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Believe it or not, yoga is not all downward-facing dogs and headstands.
Actually, some of the most beneficial yoga poses are incredibly accessible to most people. I definitely used to be someone who believed we had to be a certain amount of bendy in order to be considered a “yogi.”
Although, even after the many years I’ve practiced and studied yoga, I still don’t consider myself a “yogi.” But that’s a whole other can of worms I’m not trying to open right now.
My point is that anyone—and I mean anyone—can do yoga. I’d argue that doing the dishes could be considered yoga if you’re being mindful, present, and aware of your breathing. But again, I digress.
And as much as I love a good handstand or crow, they’re generally not the poses I go to when I am actually looking to heal and connect deeper to myself and my body.
And for me, that’s a huge part of why I practice yoga—to connect. Yoga is not about the fancy poses. It’s not about how much flexibility or strength we have—those are just a few side effects. Yoga is about listening to the cries of our bodies. It’s about coming back home to ourselves—because it’s so easy to get lost in our day-to-day life.
Yoga is a tool we can use when we’re hurting. And it’s a place we can go to when we need to check in with the parts of us that carry the most emotional baggage. But, honestly, I feel silly writing about “what yoga is” because yoga can be anything. And everyone who practices yoga has their own individual experience of what it is and why they practice. Yoga can make us feel light, open, and free, but it can also make us feel like sh*t.
But for me, I find the most basic, accessible poses are the ones that bring forth the most clarity and healing. Often because they’re a place we have to surrender to stillness and release the idea that we need to be doing instead of being.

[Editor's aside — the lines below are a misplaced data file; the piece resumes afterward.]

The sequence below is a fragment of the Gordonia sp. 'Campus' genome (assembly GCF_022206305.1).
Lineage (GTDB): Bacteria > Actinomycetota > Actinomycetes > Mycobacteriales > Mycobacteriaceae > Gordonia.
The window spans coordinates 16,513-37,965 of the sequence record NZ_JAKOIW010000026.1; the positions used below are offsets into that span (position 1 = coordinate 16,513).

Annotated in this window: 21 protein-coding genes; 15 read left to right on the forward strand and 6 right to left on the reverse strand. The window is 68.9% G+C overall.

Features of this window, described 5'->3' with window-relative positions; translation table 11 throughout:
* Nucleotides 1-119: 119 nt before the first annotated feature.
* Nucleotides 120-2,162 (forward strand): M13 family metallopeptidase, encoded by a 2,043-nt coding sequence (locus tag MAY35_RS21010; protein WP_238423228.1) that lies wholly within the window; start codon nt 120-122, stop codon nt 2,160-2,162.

And there is one pose in particular that I believe we all need (and should be doing every damn day):
Viparita Karani (aka legs up the wall, aka the most underrated yoga pose).
Yes, this pose is exactly as it sounds. You lay on the ground with your legs up the wall. That’s it. That’s the pose.
It sounds simple, yes. Oh, but the benefits are profound.
Here’s how to get into the pose:
>> Find a nice, spacious wall (duh).
>> Sit on the ground with your outer hip grazing the wall.
>> Lay on your side and scootch that booty as close to the wall as possible.
>> Then, turn to lay flat on your back, and voilà: legs up the wall.
Once you’re in this pose, there’s nothing else to do except breathe and feel and be. And that’s my favorite part about it—the being.
There’s no physical strength involved or ridiculous flexibility. It’s a place where we can just allow ourselves to be held by the earth while gravity does all the work. And as much as I love standing on my hands, this is, without a doubt, my favorite inversion—mostly because it is such a beautiful reminder that we don’t have to do so much in order to reap the benefits of something.
Here are just a few of the benefits that legs up the wall can offer:
>> Relaxes the body and nervous system.
>> Improves blood circulation (and increased blood flow to the heart).
>> Relieves stress.
>> Relieves lower back pain (yes, please!).
>> Relieves menstrual cramping.
>> Gently stretches the back, neck, and hamstrings.
>> Reduces inflammation in the feet and ankles.
>> Gives an energy boost.
>> And most importantly, it reminds us that it’s okay to do less—and, in fact, it’s beneficial.